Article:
Rinsing Yeast

Two homebrews in quick succession, gave me the perfect opportunity to try reusing the yeast from the first batch in the second.

While packets of yeast aren’t the most expensive of homebrew ingredients, the cost can add up. It also seems quite wasteful to just use them once and then chuck a perfectly good yeast cake down the loo when it’s finished fermenting. I found an post on one of the Jim’s Beer Kit forums about rinsing yeast, so that it could be either repitched immediately, or stored for later use.

I was initially going to attempt to rinse the yeast from AG #12, as I wasn’t going to dry hop it, but due to being a dunce, that idea went out the window. So I decided to try a different way of dry hopping AG #13, so that I could get my hands on the yeast cake, without any dry hop debris. It was make or break, as I’d used my last packet of yeast and hadn’t ordered another with the ingredients for AG #14, so it was this or nothing.

After transferring AG #13 to another bucket, along with the dry hops, I added a litre of boiled and cooled water to the yeast cake and swilred it around to loosen everything up. After leaving it for a while to settle, I carefully decanted most of it into a litre Kilner jar and left it on the kitchen worktop for the night. In the morning, there was two distinct layers in the jar, with the top one still looking quite yeasty.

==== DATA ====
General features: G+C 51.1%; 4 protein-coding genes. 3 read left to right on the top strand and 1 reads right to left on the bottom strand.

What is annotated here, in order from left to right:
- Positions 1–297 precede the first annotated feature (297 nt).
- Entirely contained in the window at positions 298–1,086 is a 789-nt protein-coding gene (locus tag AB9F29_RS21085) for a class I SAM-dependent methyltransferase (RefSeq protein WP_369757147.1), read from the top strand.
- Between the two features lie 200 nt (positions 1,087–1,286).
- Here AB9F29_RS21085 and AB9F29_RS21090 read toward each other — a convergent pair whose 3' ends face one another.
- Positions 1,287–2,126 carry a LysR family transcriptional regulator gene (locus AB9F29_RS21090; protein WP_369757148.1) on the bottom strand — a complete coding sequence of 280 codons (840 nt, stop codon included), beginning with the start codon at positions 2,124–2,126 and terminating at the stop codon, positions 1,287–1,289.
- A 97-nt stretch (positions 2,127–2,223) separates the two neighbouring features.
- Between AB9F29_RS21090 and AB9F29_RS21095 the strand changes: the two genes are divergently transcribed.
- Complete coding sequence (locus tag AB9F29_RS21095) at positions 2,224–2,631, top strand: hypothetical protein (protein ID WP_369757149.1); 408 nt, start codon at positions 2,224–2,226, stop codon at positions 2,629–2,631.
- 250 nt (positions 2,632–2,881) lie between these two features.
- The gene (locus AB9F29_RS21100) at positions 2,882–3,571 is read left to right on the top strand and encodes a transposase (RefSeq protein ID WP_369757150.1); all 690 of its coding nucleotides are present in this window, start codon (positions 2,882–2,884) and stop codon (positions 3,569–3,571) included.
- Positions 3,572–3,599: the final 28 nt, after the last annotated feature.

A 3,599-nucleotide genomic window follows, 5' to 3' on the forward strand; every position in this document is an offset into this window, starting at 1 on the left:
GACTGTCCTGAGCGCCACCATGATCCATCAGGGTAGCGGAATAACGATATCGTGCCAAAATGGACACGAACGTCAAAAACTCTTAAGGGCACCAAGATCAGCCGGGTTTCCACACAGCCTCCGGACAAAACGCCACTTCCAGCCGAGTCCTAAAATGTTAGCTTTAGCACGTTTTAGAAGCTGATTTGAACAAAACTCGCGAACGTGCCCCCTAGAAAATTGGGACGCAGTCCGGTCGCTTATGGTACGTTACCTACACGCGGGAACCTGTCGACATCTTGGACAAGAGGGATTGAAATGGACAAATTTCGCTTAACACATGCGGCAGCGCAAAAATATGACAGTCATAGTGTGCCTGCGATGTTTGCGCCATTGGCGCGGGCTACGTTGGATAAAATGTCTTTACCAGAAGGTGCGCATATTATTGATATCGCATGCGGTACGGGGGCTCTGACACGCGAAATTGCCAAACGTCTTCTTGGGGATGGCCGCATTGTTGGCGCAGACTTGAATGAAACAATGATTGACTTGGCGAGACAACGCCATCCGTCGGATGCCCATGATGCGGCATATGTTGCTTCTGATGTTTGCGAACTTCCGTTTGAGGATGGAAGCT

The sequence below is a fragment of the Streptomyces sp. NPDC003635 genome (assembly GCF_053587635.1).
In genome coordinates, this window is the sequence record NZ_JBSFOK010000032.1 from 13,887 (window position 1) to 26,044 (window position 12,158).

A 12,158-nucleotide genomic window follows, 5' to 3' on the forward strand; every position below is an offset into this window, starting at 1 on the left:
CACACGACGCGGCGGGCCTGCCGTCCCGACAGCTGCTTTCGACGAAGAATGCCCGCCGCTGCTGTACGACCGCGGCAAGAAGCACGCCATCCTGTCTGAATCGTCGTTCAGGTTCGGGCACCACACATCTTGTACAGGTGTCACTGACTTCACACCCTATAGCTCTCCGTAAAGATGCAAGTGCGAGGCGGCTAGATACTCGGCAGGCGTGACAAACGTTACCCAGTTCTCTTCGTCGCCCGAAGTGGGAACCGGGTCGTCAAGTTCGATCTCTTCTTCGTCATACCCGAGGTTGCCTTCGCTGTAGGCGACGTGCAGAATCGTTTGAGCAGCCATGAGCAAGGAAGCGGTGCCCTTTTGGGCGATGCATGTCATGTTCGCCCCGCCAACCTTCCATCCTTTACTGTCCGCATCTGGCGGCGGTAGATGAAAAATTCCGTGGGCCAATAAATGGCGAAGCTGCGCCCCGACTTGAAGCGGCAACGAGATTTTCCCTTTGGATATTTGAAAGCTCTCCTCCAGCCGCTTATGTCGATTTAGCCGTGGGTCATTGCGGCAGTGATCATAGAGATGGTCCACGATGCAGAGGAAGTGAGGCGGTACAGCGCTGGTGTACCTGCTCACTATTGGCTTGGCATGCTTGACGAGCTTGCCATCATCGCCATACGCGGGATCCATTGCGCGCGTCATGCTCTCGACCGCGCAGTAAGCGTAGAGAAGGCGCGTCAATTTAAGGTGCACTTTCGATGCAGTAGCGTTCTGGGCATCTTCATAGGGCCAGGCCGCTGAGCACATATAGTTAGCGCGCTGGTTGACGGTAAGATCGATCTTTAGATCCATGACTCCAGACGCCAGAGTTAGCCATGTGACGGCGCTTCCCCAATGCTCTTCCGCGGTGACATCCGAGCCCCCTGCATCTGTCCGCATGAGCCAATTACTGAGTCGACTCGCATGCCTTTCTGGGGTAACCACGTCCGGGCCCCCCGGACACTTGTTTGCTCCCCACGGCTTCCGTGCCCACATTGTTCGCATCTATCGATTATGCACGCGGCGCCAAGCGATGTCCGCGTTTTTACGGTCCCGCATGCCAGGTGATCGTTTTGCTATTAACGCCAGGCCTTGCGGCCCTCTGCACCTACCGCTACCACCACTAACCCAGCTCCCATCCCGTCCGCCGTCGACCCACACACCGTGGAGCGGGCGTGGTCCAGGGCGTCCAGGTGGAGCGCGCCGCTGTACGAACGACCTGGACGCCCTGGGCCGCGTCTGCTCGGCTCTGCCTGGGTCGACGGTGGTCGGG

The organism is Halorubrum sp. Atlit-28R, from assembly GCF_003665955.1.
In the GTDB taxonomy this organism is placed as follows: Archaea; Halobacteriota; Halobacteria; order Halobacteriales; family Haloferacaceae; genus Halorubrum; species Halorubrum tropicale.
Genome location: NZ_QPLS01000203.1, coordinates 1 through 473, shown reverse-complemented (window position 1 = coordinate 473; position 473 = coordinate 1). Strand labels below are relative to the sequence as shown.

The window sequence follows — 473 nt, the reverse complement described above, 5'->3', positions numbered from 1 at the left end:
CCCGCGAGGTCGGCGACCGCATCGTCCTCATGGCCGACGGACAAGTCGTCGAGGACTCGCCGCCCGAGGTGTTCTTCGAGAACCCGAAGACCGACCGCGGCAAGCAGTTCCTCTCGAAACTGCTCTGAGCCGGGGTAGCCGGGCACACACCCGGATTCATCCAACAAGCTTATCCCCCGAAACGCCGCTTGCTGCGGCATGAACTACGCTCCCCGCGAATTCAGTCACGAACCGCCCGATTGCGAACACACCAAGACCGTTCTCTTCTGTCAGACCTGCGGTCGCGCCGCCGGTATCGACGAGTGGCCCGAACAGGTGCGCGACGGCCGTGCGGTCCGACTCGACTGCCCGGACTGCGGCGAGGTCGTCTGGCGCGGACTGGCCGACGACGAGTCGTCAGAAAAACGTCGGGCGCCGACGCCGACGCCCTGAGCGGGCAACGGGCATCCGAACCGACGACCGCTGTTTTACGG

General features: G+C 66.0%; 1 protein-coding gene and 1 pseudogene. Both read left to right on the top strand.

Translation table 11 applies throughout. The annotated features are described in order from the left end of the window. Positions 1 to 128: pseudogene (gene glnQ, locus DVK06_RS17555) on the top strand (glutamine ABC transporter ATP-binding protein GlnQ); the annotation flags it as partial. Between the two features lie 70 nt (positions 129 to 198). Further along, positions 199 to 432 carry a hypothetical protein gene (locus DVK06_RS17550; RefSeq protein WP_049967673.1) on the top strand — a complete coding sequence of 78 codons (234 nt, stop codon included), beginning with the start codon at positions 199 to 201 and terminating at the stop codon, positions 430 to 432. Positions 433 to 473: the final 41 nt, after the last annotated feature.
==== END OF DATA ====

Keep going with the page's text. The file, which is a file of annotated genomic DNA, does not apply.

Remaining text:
I popped the jar into the fridge and went to work, working on the theory that the chill would drop more yeast out of suspension and into the bottom layer. When I got home for work, the top layer was much clearer, so I poured it off the thick slurry and down the sink. I sterilised an old milk bottle and my small funnel and decanted the thick slurry from the Kilner jar, into the milk bottle. This was then sealed with a double wrap of cling film and put into the colder of our two kitchen fridges.

Yesterday, I pitched about half of the slurry from the milk bottle into AG #14. It’ll be interesting to see if it works and what, if any, effect it has on the resulting beer.

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